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Trump is interested in NI and its history, says special envoy as he hails Executive's virus response


President Trump’s special envoy to Northern Ireland Mick Mulvaney

President Trump’s special envoy to Northern Ireland Mick Mulvaney

President Trump’s special envoy to Northern Ireland Mick Mulvaney

US President Donald Trump is interested in what is happening in Northern Ireland and has knowledge of its history, according to his recently appointed special envoy.

Mike Mulvaney, the acting White House chief of staff before his appointment as special envoy to Northern Ireland, also praised the Executive's response to the Covid-19 pandemic in an interview broadcast on Sunday.

Mr Mulvaney, who because of travel restrictions has not yet visited here since his appointment was announced in March, said he is "chomping at the bit" to make the journey. He is in touch with political and business leaders.

The envoy said he spoke to Mr Trump on Wednesday, a day before the recorded BBC interview for Sunday Politics, and that Northern Ireland was mentioned along with recent US Supreme Court decisions and golf games.

They talked about the challenges thrown up by travel restrictions and "how things were going in Northern Ireland, how they were dealing with Covid, so it was a substantive conversation".

Mr Mulvaney added: "If he is interested in a topic, he is as detail-orientated as anybody, and for some reason he is interested in Northern Ireland and asks about it just about every time we talk."

Mr Trump knows "the history better than I ever expected", he added.

On the current tense relationship within the Executive leadership, Mr Mulvaney said: "We are very excited... about the success that Northern Ireland has had dealing with Covid-19.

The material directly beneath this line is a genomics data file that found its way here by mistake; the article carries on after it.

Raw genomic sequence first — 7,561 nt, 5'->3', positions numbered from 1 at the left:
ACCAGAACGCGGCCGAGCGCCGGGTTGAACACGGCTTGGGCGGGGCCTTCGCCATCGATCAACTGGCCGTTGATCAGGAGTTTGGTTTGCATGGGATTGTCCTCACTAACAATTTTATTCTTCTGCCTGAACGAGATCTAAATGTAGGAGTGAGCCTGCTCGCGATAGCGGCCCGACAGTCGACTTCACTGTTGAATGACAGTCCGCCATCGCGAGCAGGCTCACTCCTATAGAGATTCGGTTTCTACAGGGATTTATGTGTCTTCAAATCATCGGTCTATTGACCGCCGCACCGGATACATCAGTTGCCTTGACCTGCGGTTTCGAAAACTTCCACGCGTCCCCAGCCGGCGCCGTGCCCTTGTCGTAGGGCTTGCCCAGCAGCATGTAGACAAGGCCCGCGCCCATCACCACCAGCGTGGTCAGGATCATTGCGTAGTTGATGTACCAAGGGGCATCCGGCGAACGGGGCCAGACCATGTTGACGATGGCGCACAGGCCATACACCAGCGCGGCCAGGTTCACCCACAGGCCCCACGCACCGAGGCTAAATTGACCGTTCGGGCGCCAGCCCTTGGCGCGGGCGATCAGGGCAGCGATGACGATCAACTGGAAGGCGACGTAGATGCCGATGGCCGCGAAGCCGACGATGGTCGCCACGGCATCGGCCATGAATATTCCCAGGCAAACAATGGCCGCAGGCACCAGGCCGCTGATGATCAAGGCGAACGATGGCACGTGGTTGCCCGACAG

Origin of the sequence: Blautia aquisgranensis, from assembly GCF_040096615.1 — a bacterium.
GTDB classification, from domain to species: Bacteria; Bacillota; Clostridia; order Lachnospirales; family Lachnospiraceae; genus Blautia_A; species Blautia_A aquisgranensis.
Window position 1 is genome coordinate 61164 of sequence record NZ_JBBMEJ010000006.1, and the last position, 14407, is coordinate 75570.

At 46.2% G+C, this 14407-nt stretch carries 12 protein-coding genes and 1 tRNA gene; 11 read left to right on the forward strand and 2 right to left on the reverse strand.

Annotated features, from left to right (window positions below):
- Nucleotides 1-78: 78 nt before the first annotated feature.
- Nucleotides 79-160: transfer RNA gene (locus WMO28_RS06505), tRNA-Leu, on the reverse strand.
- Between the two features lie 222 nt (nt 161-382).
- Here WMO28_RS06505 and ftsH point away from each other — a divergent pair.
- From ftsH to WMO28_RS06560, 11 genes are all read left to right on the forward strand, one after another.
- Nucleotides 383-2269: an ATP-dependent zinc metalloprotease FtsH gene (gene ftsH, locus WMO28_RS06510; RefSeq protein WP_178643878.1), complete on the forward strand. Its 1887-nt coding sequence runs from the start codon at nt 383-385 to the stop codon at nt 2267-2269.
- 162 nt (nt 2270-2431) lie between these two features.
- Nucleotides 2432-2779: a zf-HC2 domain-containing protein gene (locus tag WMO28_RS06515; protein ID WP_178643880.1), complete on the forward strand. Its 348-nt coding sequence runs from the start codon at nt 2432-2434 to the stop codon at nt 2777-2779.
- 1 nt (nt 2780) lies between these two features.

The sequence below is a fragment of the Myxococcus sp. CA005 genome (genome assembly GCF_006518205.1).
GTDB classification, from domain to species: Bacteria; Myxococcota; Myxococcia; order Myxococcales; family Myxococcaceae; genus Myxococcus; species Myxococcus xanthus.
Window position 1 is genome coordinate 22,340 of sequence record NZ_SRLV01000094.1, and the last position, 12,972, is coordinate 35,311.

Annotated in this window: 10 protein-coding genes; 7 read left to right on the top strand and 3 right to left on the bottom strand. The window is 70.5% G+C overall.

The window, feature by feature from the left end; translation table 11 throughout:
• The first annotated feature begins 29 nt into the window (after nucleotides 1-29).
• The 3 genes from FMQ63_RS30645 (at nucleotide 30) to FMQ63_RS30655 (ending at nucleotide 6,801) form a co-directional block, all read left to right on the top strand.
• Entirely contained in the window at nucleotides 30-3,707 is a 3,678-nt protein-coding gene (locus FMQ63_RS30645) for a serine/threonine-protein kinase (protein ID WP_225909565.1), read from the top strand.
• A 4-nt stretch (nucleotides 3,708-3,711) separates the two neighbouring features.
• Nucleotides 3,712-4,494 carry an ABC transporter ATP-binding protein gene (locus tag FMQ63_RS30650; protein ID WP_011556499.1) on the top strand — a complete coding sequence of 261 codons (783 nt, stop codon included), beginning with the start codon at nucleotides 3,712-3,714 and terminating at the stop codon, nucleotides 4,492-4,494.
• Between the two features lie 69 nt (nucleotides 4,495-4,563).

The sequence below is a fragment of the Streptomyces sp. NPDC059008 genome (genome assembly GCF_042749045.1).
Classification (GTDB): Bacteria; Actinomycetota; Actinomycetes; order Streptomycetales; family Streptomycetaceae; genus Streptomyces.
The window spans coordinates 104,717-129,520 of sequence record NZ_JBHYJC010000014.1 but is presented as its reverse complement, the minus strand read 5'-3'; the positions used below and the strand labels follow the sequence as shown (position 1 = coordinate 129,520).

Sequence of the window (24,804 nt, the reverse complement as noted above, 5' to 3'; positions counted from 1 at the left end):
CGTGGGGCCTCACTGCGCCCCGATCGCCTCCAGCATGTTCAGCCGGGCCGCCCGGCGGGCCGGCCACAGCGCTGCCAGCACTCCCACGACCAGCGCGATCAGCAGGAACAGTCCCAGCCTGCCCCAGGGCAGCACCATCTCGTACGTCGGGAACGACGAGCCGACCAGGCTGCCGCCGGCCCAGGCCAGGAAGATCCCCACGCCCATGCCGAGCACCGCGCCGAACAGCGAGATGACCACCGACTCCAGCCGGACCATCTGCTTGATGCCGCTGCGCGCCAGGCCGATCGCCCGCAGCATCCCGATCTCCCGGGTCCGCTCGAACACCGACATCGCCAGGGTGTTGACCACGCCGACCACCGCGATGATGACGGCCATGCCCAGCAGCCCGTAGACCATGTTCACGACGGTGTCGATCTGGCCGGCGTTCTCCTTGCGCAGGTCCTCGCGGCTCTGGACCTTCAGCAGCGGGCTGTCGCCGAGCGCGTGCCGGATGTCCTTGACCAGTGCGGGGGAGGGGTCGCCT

"They worked really, really, well together and so they have proven to themselves that they are capable of doing it."

That shared experience and "positive energy" can be funnelled into focusing on the future, particularly economic development, he said.

Private equity businesses are watching how different governments are dealing with the coronavirus pandemic, and will note how Northern Ireland has approached the crisis, Mr Mulvaney added.

Meanwhile, Trump has vowed to "safeguard" America's values from enemies within in a speech to celebrate the Fourth of July.

Mr Trump watched paratroopers float to the ground in a tribute to America, greeted his audience of front-line medical workers and others central in responding to the coronavirus pandemic and opened up on those who "slander" him and disrespect the country's past.

"We are now in the process of defeating the radical left, the anarchists, the agitators, the looters, and the people who, in many instances, have absolutely no clue what they are doing," he said. "We will never allow an angry mob to tear down our statues, erase our history, indoctrinate our children.

"And we will defend, protect and preserve (the) American way of life, which began in 1492 when Columbus discovered America."

Even as officials across the country pleaded with Americans to curb their enthusiasm for large Fourth of July crowds, Mr Trump enticed the masses with a "special evening" of tributes and fireworks staged with new US coronavirus infections on the rise.

But the crowds wandering the National Mall for the night's air show and fireworks were strikingly thinner than those gathering for last year's jammed celebration. Many who showed up wore masks, unlike those seated close together for Mr Trump's South Lawn event, and distancing was easy to do for those scattered across the sprawling space.

Belfast Telegraph